Sunday, February 01, 2009

Surprise Guest Week

My Surprise Guest this month is Lee Emory, publisher and owner of Treble Heart Books. She is a professional woman who is also a published writer and avid reader. I am happy to introduce her on my blog so let's start by asking Lee how she came about to establish her company. Did you always want to be a publisher?

I always wanted to be a writer. However, after failing to get my foot in the door of NY publishing houses after twenty-seven years of hard perseverance, I decided when I retired from my day job I’d open up my own company to give other authors like me a chance where the doors were always slammed in their faces. I set about learning all I could about the publishing industry and spent years of learning before I opened up my company

It must have taken quite a bit of work to organize and establish your company. In short how would a person go about doing that?

There is no quick way to learn the business. It takes a lot of time, energy and money to attend every industry class, conference and workshop you can. It’s not an easy job, quite the opposite, and no one should ever go into publishing blindly. As I said, I took years to learn the industry and how it worked before I jumped into the pool.

I see by your website, your submission guidelines are posted. You only accept submissions for the first two weeks of the month. Is this to keep your the slush pile down?

Absolutely. It has worked out to be the best thing I ever did. One, it took the slush pile down from 350 to 400 manuscripts (mss)/queries every thirty days to four or five queries and maybe two submissions. Sometimes less. People have stars in their eyes and are impatient to get published, and many of them will not wait those two weeks. Remember it took me twenty-seven years. As a result, I’m getting more professional mss from folks who have done their homework and learned that nothing moves quickly in this industry if it’s to have good quality.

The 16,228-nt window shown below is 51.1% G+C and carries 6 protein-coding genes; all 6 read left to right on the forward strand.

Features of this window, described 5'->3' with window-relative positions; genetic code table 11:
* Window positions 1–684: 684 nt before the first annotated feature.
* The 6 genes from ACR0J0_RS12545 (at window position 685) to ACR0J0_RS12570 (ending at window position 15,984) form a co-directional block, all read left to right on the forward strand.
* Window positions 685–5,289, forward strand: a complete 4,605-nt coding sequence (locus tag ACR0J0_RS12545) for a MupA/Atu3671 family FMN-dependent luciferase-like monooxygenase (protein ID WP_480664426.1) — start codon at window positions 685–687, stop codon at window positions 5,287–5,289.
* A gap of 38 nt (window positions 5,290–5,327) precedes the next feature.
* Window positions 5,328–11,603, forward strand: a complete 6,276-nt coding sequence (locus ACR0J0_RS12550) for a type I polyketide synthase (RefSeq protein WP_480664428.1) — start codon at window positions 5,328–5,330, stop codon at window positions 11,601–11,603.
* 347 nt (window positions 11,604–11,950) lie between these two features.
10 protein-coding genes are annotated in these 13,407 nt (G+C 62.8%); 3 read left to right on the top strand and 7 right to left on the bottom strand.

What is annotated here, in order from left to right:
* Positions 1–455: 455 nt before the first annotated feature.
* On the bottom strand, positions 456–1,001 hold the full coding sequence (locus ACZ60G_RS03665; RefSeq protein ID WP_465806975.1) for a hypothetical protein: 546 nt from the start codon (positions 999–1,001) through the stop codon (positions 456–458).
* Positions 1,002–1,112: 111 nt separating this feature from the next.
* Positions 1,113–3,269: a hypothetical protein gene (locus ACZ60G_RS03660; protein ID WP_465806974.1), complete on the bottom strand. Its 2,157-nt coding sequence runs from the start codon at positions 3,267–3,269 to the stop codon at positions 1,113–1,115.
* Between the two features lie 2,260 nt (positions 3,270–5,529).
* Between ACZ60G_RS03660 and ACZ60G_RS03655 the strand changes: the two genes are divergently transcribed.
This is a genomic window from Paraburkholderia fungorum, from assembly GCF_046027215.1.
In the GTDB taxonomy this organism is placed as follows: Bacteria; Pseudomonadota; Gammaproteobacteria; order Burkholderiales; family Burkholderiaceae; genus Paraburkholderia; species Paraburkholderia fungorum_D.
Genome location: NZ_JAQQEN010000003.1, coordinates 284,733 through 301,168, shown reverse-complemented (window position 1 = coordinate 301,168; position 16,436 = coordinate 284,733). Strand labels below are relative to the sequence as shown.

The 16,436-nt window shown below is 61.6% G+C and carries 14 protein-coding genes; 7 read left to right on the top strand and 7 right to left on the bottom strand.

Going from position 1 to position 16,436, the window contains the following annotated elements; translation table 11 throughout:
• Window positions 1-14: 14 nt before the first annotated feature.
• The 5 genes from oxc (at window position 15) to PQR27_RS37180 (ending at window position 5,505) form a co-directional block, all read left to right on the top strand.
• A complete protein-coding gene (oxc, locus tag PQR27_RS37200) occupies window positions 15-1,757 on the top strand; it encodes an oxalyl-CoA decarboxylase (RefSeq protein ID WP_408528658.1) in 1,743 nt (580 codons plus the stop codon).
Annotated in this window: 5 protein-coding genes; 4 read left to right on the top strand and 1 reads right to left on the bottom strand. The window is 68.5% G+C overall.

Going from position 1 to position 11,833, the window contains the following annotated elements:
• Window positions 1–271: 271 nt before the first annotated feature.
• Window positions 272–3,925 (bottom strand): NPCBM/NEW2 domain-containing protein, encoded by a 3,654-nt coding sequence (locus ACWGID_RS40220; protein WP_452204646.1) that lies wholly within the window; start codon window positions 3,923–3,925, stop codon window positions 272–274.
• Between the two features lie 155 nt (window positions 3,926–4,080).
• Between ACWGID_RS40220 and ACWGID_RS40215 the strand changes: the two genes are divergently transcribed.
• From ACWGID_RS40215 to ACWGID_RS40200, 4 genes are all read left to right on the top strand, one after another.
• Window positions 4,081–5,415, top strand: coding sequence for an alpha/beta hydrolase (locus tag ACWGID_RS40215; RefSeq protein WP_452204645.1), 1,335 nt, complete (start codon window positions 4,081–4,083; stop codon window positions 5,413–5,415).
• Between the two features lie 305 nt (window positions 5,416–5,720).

How long is the waiting time for an author to get a reply from the time the manuscript is submitted to getting an acceptance or rejection?

Ninety days (exclusive).

What is your procedure once you receive a submittal?

1. The ms goes to a first reader who sends me an in-depth book report on the findings.
2. If the report is positive, the author is offered a contract and the ms waits in the queue until an editor is available. There is a waiting line in all publishing houses.
3. The ms is them assigned to an editor who works directly with the author until the ms is publishable. I am the senior editor here and as such have the final say if I see something further that needs fixing before publication.
4. The final edited copy of the ms waits in a queue until I can do the layout to make it into book (galley form).
5. Once in galley form, it is sent to the author for proof reading. Any errors or typos not found during this process will be printed and it’s too late to change it.
6. The ms is now printed and released in book form and in electronic form, in most cases. The author is expected to assertively market their book and try to sell it as many ways as possible. The Internet marketing is absolutely vital as well has hands-on selling.

Do you have anything in particular storyline that you are looking for at this particular time?

I am actively seeking good non-fiction and I’m fairly open to other subjects. I am also seeking good Westerns, good historicals and good mysteries, science fiction, action adventure. Also looking for thoughtful, non-preachy Christian works in both fiction and non-fiction.